Posted by Phillipa on January 27, 2013, at 18:24:59
I guess even docs in other countries disagree on the best treatment for depression & when "low" mood meets the criteria for using meds for this. Phillipa
Physicians Go Head to Head in Antidepressant Overuse Debate
Jan 22, 2013
Antidepressants are prescribed too easily, for too long, and have few, if any, beneficial effects.
That's one side of a head-to-head debate over rising prescription rates for antidepressants put forward by general practitioner Des Spence, MB, ChB, and published online January 22 in BMJ.
On the other side of the argument, psychiatrist Ian Reid, PhD, professor of psychiatry, University of Aberdeen, Scotland, maintains that the claim that antidepressants are overprescribed requires "careful consideration," asserting that the increase in prescriptions is due to small, but appropriate, increases in duration of treatment rather than more patients being treated.
For his part, Dr. Spence points out that the current definition of clinical depression, defined in both the fourth and the upcoming fifth edition of the Diagnostic and Statistical Manual of Mental Disorders as 2 weeks of low mood, is "too loose and is causing widespread medicalization."
He also claims that 75% of those who write the definitions have links to drug companies.
"Mental illness is the drug industry's golden goose: incurable, common, long term, and involving multiple medications. This relation with industry has engrained a therapeutic drug mindset to treat mental illness," he writes.
Dr. Spence notes that guidelines from the National Institute for Health and Clinical Excellence do not support the use of antidepressants for mild depression or necessarily for moderate depression, favoring instead psychological talk-based therapies.
"But even if we accept that antidepressants are effective, a Cochrane review suggests that only 1 in 7 people actually benefits," Dr. Spence writes.
Dr. Spence believes there is a lack of evidence to show that depression is undertreated and that antidepressant medications are used appropriately.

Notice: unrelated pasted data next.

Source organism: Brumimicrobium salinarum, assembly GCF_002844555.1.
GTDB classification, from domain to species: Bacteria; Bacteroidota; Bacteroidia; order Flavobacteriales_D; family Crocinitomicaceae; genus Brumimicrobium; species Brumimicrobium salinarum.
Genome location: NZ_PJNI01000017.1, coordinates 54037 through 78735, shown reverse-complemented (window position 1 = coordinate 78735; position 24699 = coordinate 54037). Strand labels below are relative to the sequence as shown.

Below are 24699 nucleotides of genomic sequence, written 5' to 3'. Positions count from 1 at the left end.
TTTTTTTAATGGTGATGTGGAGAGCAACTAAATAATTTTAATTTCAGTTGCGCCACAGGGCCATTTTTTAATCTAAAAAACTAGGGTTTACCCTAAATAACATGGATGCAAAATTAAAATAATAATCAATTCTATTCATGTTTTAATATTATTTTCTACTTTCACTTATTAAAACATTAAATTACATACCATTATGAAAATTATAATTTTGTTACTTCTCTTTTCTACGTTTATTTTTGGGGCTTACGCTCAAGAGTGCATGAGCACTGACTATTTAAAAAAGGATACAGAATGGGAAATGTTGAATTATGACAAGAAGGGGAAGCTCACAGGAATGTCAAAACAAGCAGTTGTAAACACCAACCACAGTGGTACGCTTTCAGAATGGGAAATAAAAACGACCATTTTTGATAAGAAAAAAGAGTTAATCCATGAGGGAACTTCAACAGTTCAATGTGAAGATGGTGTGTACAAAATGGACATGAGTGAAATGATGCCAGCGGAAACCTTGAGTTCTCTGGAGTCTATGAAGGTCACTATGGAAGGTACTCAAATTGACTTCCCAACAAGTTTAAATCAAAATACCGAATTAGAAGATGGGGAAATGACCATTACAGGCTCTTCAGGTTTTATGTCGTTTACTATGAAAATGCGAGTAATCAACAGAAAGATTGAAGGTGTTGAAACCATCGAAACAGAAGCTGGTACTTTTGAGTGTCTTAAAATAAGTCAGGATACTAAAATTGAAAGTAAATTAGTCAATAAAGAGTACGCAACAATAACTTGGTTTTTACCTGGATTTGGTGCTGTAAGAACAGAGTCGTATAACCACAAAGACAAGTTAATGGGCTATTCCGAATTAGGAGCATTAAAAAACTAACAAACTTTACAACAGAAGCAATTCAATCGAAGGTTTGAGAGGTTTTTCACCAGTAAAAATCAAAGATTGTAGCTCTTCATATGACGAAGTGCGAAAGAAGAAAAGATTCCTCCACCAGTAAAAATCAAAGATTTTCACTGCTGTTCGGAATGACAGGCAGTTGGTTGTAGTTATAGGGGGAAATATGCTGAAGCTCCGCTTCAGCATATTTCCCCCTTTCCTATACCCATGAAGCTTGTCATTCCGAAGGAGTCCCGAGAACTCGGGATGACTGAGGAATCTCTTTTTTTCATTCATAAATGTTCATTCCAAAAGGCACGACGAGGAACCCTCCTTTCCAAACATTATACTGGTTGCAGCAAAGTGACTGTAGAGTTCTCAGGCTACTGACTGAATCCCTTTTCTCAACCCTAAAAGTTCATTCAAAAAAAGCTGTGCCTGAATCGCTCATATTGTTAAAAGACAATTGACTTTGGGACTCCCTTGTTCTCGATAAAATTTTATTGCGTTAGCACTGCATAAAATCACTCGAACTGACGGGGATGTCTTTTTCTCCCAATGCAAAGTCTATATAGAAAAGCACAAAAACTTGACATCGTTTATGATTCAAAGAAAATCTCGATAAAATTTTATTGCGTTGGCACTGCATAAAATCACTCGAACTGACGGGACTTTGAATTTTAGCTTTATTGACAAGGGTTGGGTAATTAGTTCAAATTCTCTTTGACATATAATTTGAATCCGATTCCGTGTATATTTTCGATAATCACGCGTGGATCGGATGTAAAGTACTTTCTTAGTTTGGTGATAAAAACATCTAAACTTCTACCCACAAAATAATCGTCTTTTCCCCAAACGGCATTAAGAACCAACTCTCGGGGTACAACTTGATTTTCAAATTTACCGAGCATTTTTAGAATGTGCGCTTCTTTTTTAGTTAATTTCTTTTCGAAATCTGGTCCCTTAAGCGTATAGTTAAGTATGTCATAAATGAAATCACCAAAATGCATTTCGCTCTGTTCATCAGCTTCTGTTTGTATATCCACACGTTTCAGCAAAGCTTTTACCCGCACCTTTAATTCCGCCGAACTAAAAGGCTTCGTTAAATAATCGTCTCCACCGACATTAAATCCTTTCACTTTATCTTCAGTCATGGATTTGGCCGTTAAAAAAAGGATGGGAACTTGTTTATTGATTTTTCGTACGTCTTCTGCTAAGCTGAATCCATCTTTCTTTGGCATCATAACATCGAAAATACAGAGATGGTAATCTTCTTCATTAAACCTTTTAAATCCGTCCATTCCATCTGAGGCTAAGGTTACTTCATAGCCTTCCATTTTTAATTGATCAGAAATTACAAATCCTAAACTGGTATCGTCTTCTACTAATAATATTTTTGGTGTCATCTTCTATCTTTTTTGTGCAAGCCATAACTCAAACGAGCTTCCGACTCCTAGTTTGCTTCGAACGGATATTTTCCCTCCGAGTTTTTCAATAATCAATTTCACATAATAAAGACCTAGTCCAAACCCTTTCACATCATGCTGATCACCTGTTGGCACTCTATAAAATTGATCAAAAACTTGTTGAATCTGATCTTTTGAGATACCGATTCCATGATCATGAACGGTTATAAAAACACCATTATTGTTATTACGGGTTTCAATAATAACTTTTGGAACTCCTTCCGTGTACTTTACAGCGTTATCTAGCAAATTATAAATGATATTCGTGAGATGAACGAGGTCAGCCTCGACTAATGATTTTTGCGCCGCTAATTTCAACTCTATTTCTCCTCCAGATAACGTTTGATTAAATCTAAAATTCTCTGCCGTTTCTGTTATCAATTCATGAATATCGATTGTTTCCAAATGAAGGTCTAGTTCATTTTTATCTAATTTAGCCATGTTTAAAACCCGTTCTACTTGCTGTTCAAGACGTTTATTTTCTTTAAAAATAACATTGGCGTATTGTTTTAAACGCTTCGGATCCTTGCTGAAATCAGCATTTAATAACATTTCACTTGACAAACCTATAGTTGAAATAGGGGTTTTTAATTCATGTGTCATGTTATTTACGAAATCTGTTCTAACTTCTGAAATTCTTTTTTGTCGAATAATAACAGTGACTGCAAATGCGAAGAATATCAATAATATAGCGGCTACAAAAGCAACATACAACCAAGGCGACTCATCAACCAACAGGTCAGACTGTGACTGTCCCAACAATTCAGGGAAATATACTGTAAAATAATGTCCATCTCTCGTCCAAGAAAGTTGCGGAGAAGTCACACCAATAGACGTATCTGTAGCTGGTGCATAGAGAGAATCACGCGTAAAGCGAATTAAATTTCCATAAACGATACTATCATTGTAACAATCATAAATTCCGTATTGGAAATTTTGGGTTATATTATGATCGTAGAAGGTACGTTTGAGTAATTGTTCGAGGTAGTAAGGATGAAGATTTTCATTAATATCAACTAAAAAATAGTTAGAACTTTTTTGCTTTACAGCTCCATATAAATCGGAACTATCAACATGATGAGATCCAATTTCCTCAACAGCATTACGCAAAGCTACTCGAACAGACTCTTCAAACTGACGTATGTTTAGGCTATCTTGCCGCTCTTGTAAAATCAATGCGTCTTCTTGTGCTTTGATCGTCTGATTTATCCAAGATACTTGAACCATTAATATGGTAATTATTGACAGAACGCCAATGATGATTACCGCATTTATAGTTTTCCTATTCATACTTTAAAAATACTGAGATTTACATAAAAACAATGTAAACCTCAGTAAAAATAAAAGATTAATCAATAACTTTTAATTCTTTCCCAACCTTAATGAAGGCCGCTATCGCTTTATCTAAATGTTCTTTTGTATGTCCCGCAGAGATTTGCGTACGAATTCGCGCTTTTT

The only explanation for the rise in antidepressant prescriptions, which increased by almost 10% in 2011, is "that we are prescribing more antidepressants to even more people."
Lack of Evidence
But Dr. Reid disagrees. The idea, he writes, that GPs are handing out antidepressants "like sweeties" is not borne out by research.
He notes that a study conducted by his team that screened 1000 general practice patients for depression and that examined antidepressant prescription decisions of 33 GPs showed that physicians were "cautious and conservative In their prescribing for those that they did diagnose. We found only 3 patients for whom the indication was unclear."
He noted that the study's finding was instrumental in persuading the Scottish government to withdraw a target to reduce prescribing by 10%.
He notes that talk therapies are "at best" as effective as antidepressant medications but are not superior to them, adding that "effect sizes for psychological therapies may be smaller."
"Antidepressants are but one element available in the treatment of depression, not a panacea. Like 'talking treatments' (with which antidepressants are entirely compatible), they can have harmful side effects, and they certainly don't help everyone with the disorder. But they are not overprescribed," Dr. Reid writes.
Dr. Spence has disclosed no relevant financial relationships. Dr. Reid reports that he has received payment to deliver presentations at meetings organized by AstraZeneca and from Sanofi to attend an advisory board.
BMJ. Published online January 22, 2012